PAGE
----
Active Flow Control of a Boundary Layer Ingesting Serpentine Diffuser
Harrison, Neal A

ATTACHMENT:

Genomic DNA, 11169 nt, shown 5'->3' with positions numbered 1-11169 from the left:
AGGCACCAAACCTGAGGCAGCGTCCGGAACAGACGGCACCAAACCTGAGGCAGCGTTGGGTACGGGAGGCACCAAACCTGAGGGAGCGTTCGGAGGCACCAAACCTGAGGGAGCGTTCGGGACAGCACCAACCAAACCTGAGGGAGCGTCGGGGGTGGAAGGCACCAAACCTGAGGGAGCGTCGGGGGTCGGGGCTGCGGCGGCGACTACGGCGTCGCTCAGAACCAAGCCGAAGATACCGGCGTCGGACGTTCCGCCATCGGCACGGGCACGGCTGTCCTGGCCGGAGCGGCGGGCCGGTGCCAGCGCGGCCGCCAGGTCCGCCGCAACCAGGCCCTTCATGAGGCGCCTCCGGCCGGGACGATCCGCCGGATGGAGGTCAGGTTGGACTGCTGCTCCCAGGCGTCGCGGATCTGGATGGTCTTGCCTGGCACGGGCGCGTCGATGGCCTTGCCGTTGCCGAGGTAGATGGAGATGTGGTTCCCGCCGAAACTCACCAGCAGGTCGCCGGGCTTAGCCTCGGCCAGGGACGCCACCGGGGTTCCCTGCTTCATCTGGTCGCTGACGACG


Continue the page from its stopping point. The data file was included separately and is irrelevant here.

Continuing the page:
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The use of serpentine boundary layer ingesting (BLI) diffusers offers a significant benefit to the performance of Blended Wing Body aircraft. However, the inherent diffuser geometry combined with a thick ingested boundary layer creates strong secondary flows that lead to severe flow distortion at the engine face, increasing the possibility of engine surge. This study investigated the use of enabling active flow control methods to reduce engine-face distortion. An ejector-pump based system of fluidic actuators was used to directly manage the diffuser secondary flows. This system was modeled computationally using a boundary condition jet modeling method, and tested in an ejector-driven wind tunnel facility. This facility is capable of simulating the high-altitude, high subsonic Mach number conditions representative of BWB cruise conditions, specifically a cruise Mach number of 0.85 at an altitude of 39,000 ft. The tunnel test section used for this experiment was designed, built, and tested as a validation tool for the computational methods. This process resulted in the creation of a system capable of efficiently investigating and testing the fundamental mechanisms of flow control in BLI serpentine diffusers at a minimum of time and expense. Results of the computational and wind tunnel analysis confirmed the large potential benefit of adopting fluidic actuators to control flow distortion in serpentine BLI inlets. Computational analysis showed a maximum 71% reduction in flow distortion at the engine face through the use of the Pyramid 1 ejector scheme, and a 68% reduction using the Circumferential ejector scheme. However, the flow control systems were also found to have a significant impact on flow swirl. The Pyramid 1 ejector scheme was found to increase AIP flow swirl by 64%, while the Circumferential ejector scheme reduced flow swirl by 30%. Computational analyses showed that this difference was the result of jet interaction. By keeping the jet flows separate and distinct, the diffuser secondary flows could be more efficiently managed. For this reason, the most practically effective flow control scheme was the Circumferential ejector scheme. Experimental results showed that the computational analysis slightly over-predicted flow distortion. However, the trends are accurately predicted despite slight variances in freestream Mach number between runs and a slightly lower tested altitude.
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